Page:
The acting is, actually kind of half and half. Like I said before, Elba's turn as the base commander, for primarily being a begrudging authority figure, gives the role a pretty strong presence just by virtue of being there. Hunnam, in a bit more of a clean-cut turn from his regular role on Sons of Anarchy, is a bit basic, but does well for a role that, admittedly, isn't particularly deeply written. Likewise, while I still have some issues with how Kikuchi's role is written, I can't really fault her for still doing the best she can with the material. The one other standout in the cast being Max Martini as one of the other veteran pilots of the base, senior Australian pilot Herc Hansen.   Martini is kind of understated in the role, but honestly, he still manages to make for some good moments as a father to a son who even he admits, in his own words, he 'can't tell if he needs a hug or a kick in the ass.' Probably one of the best moments for getting an emotional performance actually goes to him as the movie builds to its climax and everyone is preparing for their final mission. I won't say any further beyond saying, again, he take a fairly basic scene and really sells it well. Otherwise, like said above, many of the supporting cast actually all play off each other well enough to stand out on their own without really hijacking the movie. The one other standout among them being Clifton Colins Jr, taking a character that could have simply been a talking head and instead giving him some extra bits of interaction, both in flashback, and in the present to show us a character who's grown and changed with the project.

"We've been over this a dozen times now.  No, I don't know what the Hell happened with the script to Prometheus. Nor will I try to justify the plotholes.  It was a good idea when we all signed on, then it went all LOST on us. Now will you stop reminding me of it?"

The direction of the overall movie, meanwhile, helps further make the most of the basic material. While this isn't going to be remembered on quite the same tier as Pan's Labyrinth or The Devil's Backbone, Del Toro handles the material with a suitable touch, getting a good sense of what the movie pays tribute to without feeling overly referential or making the proverbial 'wink and a nudge' style of shout-out that can get old in a film fast. Further, he makes good on the point that was always meant to be the film's biggest draw - the fights. Rather than feeling like just straight-up destruction porn (something blockbusters have made into an industry all its own,) the movie still focuses primarily on the giant fighters throwing down. Rather than offering us terrified and fleeing citizens (something which is almost becoming like shock value nowadays) these are people who've already gotten used to the system enough to take to shelters. It's a minor point, but one that really does help set this off from other blockbusters a bit more this season. Finally, and another asset of how this film plays out, is the soundtrack composed by Ramin Djawadi. For a name that's not quite achieved the same status as many of the big name composers in film nowadays, I'm actually pleased with how Djawadi's work has come along - between this, his work on the first Iron Man, and the continuing work on Game of Thrones, he's fast proving himself to be a strong contender for music. In this case particularly, his score adds some extra energy to the fights that is a very nice bonus.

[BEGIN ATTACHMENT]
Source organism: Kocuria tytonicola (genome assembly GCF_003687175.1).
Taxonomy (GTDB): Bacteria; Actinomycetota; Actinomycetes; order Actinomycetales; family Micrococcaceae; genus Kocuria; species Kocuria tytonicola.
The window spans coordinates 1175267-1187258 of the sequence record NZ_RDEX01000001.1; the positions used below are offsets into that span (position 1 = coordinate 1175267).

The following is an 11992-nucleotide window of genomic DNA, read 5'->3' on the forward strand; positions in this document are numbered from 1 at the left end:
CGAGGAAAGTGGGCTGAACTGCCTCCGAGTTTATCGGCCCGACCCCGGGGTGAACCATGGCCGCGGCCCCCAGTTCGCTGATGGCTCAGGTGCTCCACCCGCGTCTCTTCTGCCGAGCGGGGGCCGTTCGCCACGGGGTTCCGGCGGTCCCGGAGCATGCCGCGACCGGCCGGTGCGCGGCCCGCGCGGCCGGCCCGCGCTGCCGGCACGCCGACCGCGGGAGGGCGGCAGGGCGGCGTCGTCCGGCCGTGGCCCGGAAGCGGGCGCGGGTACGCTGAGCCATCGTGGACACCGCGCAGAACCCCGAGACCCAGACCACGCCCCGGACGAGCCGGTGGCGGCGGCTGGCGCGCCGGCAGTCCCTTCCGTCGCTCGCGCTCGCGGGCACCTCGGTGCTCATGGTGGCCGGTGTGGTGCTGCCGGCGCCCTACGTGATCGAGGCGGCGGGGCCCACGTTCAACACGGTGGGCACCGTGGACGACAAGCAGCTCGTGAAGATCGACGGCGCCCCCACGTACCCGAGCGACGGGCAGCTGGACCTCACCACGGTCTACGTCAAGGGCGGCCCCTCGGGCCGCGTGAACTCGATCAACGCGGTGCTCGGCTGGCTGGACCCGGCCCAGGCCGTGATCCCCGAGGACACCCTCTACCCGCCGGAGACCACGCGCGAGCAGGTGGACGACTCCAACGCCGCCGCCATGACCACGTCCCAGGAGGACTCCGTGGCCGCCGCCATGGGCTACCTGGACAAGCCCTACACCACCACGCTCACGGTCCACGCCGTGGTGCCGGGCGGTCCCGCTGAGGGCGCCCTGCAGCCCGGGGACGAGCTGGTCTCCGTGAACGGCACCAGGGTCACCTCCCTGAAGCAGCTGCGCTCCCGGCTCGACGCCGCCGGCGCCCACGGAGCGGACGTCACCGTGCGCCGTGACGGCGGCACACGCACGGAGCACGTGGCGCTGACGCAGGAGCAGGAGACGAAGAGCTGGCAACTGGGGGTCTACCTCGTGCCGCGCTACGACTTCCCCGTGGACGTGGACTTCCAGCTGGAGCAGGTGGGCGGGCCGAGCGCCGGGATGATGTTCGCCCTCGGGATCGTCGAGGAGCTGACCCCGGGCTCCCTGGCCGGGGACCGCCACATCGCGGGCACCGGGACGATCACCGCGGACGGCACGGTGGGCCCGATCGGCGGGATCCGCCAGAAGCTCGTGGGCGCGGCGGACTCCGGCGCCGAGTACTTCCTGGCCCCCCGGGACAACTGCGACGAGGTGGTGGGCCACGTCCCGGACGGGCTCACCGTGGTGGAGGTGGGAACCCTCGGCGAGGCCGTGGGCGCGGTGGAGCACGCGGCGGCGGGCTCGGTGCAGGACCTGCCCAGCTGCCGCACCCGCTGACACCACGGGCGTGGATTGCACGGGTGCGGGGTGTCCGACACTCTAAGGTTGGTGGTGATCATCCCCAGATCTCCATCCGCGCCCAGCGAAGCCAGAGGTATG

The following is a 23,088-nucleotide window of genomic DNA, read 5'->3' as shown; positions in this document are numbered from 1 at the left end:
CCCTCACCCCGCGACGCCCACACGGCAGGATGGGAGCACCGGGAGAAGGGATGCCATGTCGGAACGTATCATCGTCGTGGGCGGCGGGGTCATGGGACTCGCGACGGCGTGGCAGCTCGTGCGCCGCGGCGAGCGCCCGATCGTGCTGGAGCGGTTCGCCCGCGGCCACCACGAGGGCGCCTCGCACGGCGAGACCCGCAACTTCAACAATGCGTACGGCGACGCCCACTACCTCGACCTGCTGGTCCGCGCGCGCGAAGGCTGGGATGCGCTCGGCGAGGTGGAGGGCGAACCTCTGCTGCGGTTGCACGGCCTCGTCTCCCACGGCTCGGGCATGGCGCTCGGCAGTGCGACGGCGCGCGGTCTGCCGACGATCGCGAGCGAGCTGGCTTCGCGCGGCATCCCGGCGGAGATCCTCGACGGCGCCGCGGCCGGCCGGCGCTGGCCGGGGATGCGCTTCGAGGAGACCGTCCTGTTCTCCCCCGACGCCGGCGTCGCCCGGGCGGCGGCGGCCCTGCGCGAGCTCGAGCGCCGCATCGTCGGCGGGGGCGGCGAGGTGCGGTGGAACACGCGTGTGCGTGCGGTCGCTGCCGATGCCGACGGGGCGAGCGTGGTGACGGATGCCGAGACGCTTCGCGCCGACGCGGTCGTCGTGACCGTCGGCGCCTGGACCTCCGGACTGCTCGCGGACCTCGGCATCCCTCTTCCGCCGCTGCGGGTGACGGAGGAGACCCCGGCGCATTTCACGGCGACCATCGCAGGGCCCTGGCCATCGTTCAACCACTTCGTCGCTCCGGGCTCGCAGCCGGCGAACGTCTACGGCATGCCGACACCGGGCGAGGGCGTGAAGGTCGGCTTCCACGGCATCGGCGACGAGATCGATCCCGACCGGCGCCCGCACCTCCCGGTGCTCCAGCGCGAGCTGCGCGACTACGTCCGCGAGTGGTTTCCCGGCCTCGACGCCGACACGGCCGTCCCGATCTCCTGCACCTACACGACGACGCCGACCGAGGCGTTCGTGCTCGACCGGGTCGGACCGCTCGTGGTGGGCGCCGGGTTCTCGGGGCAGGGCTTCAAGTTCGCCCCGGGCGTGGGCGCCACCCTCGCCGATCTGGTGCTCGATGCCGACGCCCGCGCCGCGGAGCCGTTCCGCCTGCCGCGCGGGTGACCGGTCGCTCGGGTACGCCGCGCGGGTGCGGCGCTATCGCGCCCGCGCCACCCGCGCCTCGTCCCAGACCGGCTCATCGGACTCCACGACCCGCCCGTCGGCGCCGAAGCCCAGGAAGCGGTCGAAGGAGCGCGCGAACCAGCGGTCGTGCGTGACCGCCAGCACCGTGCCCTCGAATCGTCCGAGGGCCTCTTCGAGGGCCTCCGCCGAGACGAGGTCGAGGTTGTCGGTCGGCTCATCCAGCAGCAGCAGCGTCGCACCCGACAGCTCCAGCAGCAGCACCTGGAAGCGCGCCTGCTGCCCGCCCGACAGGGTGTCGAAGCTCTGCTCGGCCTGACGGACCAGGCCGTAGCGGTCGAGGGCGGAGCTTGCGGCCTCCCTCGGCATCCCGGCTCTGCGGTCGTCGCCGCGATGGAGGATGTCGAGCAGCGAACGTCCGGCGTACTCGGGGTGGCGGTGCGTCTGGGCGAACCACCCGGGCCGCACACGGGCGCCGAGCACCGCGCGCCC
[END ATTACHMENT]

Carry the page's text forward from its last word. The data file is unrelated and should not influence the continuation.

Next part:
All in all, and in spite of the flaws discussed earlier, I do still have to hand this to Del Toro - I had fun with this movie. A lot of fun. In fact, so far this is the most satisfied I've been with a movie this summer. Again, it's not perfect, and I'd be lying if I said I didn't feel like there were some things it could have improved on. Despite that though, I still felt pleased with this final product, rather than wondering what the Hell they were thinking with some of the changes on the likes of Man of Steel or Star Trek: Into Darkness. That fun element, in a lot of ways, is probably one of the things that helps the movie the most here - for all its faults, it's not a movie that's trying to be high art or make a profound social statement. Del Toro just wanted to make something of an all-around universal adventure story about mankind using giant robots to fight monsters. Simple, to the point, and in that regard, it still manages to do its job well, warts and all.

I'm not sure if the overseas success will be able to change Hollywood's mind on how to say this film went over (though it has still gotten some pretty notable word of mouth to this point) but I have to say, even with the shortcomings, I'm still very glad that they made the attempt. I'm not sure if we'll see any more from this world in the future - but based on the sampling we got from this, I would be keen to see what they can do with more opportunities and a chance to work out the bugs in this.

Whew...that went...much longer than I expected. Pretty surprising for a film that I had earlier said is actually pretty straightforward in its narrative.

Well, that puts us almost back up to standard again. Next will come the (overdue) second entry for Summer Reading (...oh come on now, I know some of you are checking those out!)

Till then.

"Always remember, son.  In a fight between the main robot and a giant monster, ALWAYS bet on the robot..."